a student with a thought bubble: restorative justice in high school - this is turning out to be a great topic!
Image from “Getting
Started with Research” module

The tutorials are heavily used by classroom faculty across the district, and usage has increased in the aftermath of the COVID-19-induced pivot to online instruction. Improvements to the tutorials are continuously handled by a workgroup composed of one librarian per college; from that group, the workgroup lead rotates each year. The workgroup created the tutorials within a Canvas course shell named the Sandbox, and from there, each college has its own version of the course, imported from the Sandbox and managed by the same librarian who serves on the workgroup. The workgroup makes needed edits to the tutorials within the Sandbox, then we import the updated content into our college versions.

Keeping it fresh

During the last academic year, elements of the tutorials were revised to account for new editions of MLA and APA guidelines, and of course, Primo VE Discovery. Bringing new librarians into the workgroup is beneficial, because new energy and fresh eyes lead to improvement. We occasionally receive feedback and suggestions from classroom faculty, almost always allies of the library and its librarians, which we incorporate into regular improvements.

Plans for the future include the creation of a new module on information evaluation that will include content on media literacy, new interactive elements such as video quizzes, and new “Listen to this Page” recordings, which need to be re-recorded every time the tutorials undergo revisions. An improved certificate process that involves fewer steps for students is on our wish list, and we await and assess new technologies that will help make this wish a reality.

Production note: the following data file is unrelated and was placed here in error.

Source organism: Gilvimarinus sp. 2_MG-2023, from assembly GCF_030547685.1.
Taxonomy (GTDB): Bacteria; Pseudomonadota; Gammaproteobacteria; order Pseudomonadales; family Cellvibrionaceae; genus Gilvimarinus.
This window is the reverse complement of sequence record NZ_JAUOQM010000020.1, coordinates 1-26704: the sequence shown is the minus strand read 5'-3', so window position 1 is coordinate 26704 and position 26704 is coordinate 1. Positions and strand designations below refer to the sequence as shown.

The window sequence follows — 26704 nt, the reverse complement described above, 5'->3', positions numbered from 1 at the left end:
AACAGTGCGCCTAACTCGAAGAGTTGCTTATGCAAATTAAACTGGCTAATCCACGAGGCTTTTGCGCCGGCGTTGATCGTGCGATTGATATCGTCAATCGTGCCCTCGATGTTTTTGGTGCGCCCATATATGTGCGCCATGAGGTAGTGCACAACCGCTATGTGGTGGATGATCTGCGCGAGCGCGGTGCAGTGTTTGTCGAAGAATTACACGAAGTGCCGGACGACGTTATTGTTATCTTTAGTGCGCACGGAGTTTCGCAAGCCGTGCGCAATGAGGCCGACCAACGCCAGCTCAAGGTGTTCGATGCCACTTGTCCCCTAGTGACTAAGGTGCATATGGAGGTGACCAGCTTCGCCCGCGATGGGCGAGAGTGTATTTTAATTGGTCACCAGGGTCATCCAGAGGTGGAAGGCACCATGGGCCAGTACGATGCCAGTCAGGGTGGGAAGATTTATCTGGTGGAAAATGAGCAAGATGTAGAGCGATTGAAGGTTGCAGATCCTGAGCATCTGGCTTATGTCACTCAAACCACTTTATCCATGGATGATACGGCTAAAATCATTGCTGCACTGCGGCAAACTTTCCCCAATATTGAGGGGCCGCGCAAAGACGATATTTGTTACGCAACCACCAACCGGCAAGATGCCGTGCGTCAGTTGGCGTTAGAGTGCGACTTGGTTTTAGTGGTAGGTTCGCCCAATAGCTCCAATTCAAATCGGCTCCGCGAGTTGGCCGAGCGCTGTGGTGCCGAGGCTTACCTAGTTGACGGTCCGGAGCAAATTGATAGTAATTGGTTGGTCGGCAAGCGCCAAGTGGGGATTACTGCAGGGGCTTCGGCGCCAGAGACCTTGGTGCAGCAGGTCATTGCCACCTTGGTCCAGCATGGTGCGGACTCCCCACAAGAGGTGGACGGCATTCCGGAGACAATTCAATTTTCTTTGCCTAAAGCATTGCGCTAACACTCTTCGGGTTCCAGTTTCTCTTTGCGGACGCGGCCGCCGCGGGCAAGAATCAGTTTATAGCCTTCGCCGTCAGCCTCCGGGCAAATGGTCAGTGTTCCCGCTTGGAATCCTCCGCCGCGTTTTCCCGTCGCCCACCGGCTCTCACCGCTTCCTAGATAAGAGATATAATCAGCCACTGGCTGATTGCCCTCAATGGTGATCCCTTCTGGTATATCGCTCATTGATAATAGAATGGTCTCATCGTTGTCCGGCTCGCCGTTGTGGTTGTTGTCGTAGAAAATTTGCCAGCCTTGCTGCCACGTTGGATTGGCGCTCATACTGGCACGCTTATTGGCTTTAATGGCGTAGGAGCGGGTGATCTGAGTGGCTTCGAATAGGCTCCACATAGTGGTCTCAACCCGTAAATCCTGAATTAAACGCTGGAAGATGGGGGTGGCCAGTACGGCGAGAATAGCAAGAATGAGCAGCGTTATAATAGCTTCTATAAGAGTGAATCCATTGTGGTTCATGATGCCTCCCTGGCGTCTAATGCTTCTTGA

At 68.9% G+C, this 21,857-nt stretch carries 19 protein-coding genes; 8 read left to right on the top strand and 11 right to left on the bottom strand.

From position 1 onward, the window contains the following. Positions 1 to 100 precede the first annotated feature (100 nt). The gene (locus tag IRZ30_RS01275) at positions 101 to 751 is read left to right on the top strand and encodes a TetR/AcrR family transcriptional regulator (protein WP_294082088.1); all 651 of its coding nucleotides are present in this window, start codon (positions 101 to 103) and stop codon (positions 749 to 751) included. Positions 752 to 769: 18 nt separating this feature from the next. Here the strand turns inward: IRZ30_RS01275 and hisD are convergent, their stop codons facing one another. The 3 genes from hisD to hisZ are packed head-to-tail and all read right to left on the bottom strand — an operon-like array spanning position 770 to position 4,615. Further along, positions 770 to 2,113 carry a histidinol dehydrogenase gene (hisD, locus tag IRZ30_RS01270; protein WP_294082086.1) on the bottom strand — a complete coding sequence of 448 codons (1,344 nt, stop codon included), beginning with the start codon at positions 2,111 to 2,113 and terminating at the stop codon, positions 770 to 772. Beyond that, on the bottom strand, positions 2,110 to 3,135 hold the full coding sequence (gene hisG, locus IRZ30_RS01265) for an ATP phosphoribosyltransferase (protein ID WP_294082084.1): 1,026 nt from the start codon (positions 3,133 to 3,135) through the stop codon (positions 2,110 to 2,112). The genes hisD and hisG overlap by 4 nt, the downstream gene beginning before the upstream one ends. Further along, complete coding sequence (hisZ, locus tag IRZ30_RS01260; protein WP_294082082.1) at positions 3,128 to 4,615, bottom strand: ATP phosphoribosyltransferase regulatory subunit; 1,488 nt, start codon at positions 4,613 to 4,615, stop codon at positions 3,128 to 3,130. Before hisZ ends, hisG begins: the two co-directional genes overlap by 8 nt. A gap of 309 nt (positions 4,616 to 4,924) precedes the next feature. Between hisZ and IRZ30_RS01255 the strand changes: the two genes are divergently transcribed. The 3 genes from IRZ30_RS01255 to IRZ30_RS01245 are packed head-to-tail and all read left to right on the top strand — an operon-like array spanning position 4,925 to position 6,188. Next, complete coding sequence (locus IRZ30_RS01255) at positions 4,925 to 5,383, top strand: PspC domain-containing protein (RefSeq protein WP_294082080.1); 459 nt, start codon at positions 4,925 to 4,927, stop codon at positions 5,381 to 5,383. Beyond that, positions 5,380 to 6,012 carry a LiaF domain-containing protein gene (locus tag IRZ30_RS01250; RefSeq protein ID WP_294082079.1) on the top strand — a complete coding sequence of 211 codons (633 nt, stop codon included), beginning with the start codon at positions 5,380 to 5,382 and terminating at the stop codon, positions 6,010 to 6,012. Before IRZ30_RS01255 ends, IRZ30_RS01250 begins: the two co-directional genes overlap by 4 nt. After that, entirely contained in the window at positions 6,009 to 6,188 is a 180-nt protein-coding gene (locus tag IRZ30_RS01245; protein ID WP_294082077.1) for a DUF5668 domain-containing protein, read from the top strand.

Creating the tutorials from scratch was a heavy lift that required a lot of cooperation, mutual support and encouragement, and energetic dedication to the cause. Without these intangible factors, it wouldn’t have happened. This project has required intensive collaboration across our district with regard to information literacy instruction, the likes of which we had not seen before in our district. Now we can all agree that it was worth it. In a spirit of fun in this fairly serious academic context during seriously troubling times, the following proverb with unclear origins is relevant (for which happily, a citation is not possible): “If you want to go fast, go alone; but if you want to go far, go together."

With that, credit for the creation and maintenance of the tutorials goes to Emily Bond and Andi Adkins Pogue of Cosumnes River College; Marianne Harris, Sarah Lehmann, and Kate Williamson of American River College; Amy Brinkley, Rebecca Mendell, and Megan Ozeran of Folsom Lake College; and Jeff Karlsen and Karen Tercho of Sacramento City College.

The Los Rios Libraries Information Literacy Tutorials are available in Canvas Commons under a Creative Commons Attribution Non-Commercial license. We welcome all librarians, especially our esteemed California Community College librarian colleagues, to adapt these tutorials to their own institutions as they deem useful.